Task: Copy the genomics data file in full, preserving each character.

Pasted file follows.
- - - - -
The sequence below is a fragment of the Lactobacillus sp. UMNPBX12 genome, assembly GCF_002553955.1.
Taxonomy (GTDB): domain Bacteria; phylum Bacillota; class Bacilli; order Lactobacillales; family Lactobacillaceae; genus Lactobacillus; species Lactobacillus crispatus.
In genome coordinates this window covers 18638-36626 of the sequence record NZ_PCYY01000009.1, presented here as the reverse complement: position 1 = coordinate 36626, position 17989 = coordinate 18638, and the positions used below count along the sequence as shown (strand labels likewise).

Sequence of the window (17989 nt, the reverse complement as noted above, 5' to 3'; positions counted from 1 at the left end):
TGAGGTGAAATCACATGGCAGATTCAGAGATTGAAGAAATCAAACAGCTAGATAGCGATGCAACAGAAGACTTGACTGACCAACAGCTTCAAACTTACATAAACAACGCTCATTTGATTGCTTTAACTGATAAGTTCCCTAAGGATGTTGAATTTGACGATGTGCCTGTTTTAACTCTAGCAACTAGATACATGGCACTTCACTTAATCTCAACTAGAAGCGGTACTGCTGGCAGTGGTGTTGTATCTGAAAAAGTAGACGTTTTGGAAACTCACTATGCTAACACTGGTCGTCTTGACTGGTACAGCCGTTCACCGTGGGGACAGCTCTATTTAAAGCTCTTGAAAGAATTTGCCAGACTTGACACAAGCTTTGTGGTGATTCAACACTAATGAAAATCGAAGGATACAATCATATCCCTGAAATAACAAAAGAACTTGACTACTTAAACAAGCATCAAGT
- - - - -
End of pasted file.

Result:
The sequence below is a fragment of the Lactobacillus sp. UMNPBX12 genome, assembly GCF_002553955.1.
Taxonomy (GTDB): domain Bacteria; phylum Bacillota; class Bacilli; order Lactobacillales; family Lactobacillaceae; genus Lactobacillus; species Lactobacillus crispatus.
In genome coordinates this window covers 18638-36626 of the sequence record NZ_PCYY01000009.1, presented here as the reverse complement: position 1 = coordinate 36626, position 17989 = coordinate 18638, and the positions used below count along the sequence as shown (strand labels likewise).

Sequence of the window (17989 nt, the reverse complement as noted above, 5' to 3'; positions counted from 1 at the left end):
TGAGGTGAAATCACATGGCAGATTCAGAGATTGAAGAAATCAAACAGCTAGATAGCGATGCAACAGAAGACTTGACTGACCAACAGCTTCAAACTTACATAAACAACGCTCATTTGATTGCTTTAACTGATAAGTTCCCTAAGGATGTTGAATTTGACGATGTGCCTGTTTTAACTCTAGCAACTAGATACATGGCACTTCACTTAATCTCAACTAGAAGCGGTACTGCTGGCAGTGGTGTTGTATCTGAAAAAGTAGACGTTTTGGAAACTCACTATGCTAACACTGGTCGTCTTGACTGGTACAGCCGTTCACCGTGGGGACAGCTCTATTTAAAGCTCTTGAAAGAATTTGCCAGACTTGACACAAGCTTTGTGGTGATTCAACACTAATGAAAATCGAAGGATACAATCATATCCCTGAAATAACAAAAGAACTTGACTACTTAAACAAGCATCAAGT